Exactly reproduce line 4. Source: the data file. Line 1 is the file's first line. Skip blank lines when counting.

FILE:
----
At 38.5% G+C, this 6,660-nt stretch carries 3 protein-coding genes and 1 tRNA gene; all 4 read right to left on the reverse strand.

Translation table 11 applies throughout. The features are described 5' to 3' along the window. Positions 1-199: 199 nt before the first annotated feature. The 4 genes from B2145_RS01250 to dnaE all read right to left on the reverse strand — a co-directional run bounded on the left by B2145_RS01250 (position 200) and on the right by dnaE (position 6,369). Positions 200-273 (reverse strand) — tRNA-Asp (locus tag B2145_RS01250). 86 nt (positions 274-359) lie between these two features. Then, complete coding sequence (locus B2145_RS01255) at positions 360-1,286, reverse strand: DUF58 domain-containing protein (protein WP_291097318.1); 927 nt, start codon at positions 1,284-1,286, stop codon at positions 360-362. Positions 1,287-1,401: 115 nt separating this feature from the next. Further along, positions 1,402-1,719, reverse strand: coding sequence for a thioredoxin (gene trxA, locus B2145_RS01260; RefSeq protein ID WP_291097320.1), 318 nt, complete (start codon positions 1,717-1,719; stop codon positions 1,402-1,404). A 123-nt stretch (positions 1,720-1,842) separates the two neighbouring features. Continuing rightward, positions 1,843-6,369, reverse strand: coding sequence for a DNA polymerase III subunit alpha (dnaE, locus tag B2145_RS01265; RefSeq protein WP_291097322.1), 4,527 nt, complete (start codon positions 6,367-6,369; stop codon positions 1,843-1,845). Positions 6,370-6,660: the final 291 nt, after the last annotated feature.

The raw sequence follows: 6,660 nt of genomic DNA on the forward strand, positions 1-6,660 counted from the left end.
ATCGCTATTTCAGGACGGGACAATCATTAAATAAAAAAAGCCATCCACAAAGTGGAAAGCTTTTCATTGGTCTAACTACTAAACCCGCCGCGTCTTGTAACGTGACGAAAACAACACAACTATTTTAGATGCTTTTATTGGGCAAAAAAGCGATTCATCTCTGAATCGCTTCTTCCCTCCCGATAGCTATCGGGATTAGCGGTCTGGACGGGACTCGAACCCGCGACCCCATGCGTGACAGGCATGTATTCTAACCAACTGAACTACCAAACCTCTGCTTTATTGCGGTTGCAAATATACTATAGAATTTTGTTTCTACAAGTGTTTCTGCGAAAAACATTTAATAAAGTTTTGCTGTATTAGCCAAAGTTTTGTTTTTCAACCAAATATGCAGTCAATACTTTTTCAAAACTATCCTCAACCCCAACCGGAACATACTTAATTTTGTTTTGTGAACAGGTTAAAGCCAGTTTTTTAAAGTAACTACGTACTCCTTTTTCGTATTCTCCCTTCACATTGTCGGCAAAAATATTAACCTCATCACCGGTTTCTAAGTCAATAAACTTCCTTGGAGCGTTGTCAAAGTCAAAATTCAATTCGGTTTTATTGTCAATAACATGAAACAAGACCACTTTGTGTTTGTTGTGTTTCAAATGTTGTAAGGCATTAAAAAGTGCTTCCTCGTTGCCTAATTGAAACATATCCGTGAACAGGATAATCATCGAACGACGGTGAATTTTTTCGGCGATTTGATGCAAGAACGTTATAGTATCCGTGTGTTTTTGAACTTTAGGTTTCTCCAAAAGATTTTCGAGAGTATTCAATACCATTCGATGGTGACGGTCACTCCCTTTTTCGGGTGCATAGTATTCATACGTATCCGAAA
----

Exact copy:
ATCGCTATTTCAGGACGGGACAATCATTAAATAAAAAAAGCCATCCACAAAGTGGAAAGCTTTTCATTGGTCTAACTACTAAACCCGCCGCGTCTTGTAACGTGACGAAAACAACACAACTATTTTAGATGCTTTTATTGGGCAAAAAAGCGATTCATCTCTGAATCGCTTCTTCCCTCCCGATAGCTATCGGGATTAGCGGTCTGGACGGGACTCGAACCCGCGACCCCATGCGTGACAGGCATGTATTCTAACCAACTGAACTACCAAACCTCTGCTTTATTGCGGTTGCAAATATACTATAGAATTTTGTTTCTACAAGTGTTTCTGCGAAAAACATTTAATAAAGTTTTGCTGTATTAGCCAAAGTTTTGTTTTTCAACCAAATATGCAGTCAATACTTTTTCAAAACTATCCTCAACCCCAACCGGAACATACTTAATTTTGTTTTGTGAACAGGTTAAAGCCAGTTTTTTAAAGTAACTACGTACTCCTTTTTCGTATTCTCCCTTCACATTGTCGGCAAAAATATTAACCTCATCACCGGTTTCTAAGTCAATAAACTTCCTTGGAGCGTTGTCAAAGTCAAAATTCAATTCGGTTTTATTGTCAATAACATGAAACAAGACCACTTTGTGTTTGTTGTGTTTCAAATGTTGTAAGGCATTAAAAAGTGCTTCCTCGTTGCCTAATTGAAACATATCCGTGAACAGGATAATCATCGAACGACGGTGAATTTTTTCGGCGATTTGATGCAAGAACGTTATAGTATCCGTGTGTTTTTGAACTTTAGGTTTCTCCAAAAGATTTTCGAGAGTATTCAATACCATTCGATGGTGACGGTCACTCCCTTTTTCGGGTGCATAGTATTCATACGTATCCGAAA